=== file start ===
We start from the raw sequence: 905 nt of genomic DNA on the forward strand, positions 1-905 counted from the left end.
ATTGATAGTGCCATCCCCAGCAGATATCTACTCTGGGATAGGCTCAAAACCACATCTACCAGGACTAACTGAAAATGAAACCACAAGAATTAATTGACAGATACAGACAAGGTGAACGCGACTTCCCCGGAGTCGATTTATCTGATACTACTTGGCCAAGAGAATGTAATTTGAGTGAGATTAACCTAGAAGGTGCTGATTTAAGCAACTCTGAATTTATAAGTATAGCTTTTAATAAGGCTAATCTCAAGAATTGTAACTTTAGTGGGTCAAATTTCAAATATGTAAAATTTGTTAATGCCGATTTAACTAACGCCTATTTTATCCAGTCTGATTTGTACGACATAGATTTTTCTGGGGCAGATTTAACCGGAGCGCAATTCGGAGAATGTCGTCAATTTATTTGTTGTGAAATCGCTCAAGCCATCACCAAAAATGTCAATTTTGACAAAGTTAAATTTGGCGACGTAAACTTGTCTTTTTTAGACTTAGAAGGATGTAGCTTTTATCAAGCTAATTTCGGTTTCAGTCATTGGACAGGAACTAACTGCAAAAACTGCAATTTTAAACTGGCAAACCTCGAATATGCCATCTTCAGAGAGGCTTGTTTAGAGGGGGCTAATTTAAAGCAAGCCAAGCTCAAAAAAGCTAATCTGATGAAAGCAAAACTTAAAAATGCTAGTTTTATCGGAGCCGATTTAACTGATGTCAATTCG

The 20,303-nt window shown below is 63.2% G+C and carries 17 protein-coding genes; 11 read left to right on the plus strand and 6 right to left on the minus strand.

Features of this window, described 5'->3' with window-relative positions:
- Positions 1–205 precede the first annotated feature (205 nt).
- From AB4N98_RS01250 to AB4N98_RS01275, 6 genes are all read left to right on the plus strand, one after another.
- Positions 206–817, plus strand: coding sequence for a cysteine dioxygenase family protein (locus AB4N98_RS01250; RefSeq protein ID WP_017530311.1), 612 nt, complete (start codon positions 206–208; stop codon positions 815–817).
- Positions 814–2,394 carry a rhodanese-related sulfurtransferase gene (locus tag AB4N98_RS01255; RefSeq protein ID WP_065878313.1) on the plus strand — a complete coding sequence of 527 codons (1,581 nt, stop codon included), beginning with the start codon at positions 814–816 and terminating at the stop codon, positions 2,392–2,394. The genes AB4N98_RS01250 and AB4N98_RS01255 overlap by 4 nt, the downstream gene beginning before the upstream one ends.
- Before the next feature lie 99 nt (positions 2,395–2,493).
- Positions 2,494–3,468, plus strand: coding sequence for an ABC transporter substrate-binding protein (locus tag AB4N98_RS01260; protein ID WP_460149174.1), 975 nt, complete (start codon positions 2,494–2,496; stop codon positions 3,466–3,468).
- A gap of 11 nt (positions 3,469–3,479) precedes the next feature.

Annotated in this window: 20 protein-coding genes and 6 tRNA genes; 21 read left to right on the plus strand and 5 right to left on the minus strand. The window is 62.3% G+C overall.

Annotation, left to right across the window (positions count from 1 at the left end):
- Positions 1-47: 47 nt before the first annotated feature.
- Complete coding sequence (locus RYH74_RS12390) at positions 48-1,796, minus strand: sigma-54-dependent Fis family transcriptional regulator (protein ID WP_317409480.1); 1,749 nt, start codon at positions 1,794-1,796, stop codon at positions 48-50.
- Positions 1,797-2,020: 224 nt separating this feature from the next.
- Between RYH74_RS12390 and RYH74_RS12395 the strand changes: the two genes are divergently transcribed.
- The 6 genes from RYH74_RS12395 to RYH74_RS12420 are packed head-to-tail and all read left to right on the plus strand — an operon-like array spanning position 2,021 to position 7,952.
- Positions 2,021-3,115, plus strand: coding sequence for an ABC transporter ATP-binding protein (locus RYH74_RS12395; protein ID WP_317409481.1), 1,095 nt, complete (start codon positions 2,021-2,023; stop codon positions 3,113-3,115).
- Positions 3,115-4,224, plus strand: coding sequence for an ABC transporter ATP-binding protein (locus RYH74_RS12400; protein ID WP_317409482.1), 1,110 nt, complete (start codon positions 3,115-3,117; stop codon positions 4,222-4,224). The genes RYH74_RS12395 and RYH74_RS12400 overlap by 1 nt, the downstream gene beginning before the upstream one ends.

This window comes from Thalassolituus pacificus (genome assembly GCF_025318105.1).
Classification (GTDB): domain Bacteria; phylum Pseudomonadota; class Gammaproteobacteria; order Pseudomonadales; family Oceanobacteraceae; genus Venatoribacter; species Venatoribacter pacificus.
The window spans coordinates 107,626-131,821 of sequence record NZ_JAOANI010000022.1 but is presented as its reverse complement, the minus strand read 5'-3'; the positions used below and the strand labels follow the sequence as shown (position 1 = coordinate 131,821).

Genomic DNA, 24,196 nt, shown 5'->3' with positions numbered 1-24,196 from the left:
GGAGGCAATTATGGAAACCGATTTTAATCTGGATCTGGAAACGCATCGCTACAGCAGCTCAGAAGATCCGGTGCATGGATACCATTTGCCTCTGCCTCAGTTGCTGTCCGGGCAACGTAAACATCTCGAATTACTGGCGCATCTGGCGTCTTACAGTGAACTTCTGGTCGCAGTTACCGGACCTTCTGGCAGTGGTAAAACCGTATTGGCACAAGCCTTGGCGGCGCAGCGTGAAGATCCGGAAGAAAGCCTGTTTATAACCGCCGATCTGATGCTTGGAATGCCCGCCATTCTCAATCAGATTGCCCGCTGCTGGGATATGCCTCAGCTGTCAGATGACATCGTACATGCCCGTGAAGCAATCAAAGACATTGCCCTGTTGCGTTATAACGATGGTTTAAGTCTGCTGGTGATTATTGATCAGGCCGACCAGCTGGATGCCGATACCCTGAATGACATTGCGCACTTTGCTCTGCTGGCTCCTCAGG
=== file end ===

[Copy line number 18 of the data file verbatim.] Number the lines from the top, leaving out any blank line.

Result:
- The 6 genes from RYH74_RS12395 to RYH74_RS12420 are packed head-to-tail and all read left to right on the plus strand — an operon-like array spanning position 2,021 to position 7,952.